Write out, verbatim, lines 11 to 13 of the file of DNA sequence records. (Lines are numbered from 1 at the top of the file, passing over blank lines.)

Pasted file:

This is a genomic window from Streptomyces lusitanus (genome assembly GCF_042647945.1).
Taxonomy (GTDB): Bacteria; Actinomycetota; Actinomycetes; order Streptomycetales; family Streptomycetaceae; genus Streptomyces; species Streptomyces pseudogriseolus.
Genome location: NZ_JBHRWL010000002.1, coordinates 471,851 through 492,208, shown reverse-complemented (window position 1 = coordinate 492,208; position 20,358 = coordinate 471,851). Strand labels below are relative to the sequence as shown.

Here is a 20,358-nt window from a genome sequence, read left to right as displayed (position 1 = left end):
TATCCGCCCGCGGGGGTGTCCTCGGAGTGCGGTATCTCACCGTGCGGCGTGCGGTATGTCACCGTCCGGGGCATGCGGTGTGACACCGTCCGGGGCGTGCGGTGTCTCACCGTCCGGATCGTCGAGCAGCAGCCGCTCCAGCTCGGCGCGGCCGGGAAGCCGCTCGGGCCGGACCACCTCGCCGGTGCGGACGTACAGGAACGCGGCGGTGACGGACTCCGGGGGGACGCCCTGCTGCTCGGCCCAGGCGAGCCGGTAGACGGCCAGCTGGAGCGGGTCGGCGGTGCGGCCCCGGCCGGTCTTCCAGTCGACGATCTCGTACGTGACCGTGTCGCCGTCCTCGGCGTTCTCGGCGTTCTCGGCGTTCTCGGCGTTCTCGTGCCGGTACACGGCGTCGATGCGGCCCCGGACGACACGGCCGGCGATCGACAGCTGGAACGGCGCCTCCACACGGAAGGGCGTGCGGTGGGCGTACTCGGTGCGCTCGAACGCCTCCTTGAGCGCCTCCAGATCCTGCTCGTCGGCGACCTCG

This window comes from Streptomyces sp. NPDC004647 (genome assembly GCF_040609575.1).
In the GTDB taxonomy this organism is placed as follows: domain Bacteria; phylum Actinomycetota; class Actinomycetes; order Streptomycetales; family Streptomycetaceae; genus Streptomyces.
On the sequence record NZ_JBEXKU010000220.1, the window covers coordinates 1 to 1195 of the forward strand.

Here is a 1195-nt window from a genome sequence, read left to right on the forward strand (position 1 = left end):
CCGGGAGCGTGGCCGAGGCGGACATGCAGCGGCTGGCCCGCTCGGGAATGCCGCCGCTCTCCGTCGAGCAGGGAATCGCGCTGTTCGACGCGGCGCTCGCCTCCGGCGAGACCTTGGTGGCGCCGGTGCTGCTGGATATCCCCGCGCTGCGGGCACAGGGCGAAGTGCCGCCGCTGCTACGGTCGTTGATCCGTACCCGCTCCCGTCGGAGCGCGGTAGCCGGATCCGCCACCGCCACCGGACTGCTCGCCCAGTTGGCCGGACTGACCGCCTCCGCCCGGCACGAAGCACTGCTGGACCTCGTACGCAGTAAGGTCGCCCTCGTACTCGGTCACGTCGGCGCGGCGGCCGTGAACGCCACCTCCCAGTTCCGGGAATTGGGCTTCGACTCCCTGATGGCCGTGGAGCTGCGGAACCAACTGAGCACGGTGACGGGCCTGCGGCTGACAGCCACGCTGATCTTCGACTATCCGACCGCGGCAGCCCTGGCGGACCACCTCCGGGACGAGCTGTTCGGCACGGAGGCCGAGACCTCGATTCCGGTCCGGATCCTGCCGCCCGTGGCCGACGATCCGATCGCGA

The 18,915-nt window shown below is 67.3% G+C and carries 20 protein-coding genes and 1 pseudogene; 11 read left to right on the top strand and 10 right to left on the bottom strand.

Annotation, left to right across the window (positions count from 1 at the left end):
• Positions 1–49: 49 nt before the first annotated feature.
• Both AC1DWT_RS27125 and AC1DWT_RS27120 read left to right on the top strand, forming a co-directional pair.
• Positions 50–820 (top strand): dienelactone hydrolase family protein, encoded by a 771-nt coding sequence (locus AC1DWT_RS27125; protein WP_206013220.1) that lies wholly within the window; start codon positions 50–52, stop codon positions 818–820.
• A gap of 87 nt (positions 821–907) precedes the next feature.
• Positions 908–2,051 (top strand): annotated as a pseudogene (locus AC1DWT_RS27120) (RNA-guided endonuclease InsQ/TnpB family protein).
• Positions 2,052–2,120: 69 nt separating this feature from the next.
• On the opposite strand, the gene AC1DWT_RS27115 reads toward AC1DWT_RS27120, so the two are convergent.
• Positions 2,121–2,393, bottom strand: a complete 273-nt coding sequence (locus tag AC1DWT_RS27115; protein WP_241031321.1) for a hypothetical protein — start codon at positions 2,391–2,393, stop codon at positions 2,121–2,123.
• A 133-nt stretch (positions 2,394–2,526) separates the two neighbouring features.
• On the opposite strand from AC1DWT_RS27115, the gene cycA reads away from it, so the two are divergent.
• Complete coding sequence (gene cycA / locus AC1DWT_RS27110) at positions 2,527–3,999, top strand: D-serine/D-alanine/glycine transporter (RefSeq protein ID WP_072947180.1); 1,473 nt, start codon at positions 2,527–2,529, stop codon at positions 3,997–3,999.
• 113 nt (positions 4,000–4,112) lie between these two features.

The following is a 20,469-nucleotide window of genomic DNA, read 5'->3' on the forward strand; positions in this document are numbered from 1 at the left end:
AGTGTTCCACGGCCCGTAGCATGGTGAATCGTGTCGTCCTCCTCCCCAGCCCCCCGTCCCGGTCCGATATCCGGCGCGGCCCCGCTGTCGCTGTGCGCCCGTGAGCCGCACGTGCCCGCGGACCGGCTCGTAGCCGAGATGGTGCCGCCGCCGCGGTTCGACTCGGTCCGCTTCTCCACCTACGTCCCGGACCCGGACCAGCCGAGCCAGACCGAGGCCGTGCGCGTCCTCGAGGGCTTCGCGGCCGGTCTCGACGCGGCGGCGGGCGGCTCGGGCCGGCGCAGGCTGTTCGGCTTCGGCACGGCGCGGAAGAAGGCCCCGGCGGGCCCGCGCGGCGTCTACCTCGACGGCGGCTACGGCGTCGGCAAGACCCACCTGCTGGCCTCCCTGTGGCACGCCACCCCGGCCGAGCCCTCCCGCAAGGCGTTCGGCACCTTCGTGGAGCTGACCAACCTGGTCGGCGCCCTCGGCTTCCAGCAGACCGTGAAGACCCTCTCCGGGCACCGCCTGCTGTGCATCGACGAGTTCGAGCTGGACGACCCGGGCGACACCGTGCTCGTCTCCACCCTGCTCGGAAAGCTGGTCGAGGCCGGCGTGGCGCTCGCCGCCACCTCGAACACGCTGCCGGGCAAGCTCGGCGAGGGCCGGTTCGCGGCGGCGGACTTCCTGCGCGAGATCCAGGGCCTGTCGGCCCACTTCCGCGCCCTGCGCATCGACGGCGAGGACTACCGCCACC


The 18,915-nt window shown below is 67.3% G+C and carries 20 protein-coding genes and 1 pseudogene; 11 read left to right on the top strand and 10 right to left on the bottom strand.

Annotation, left to right across the window (positions count from 1 at the left end):
• Positions 1–49: 49 nt before the first annotated feature.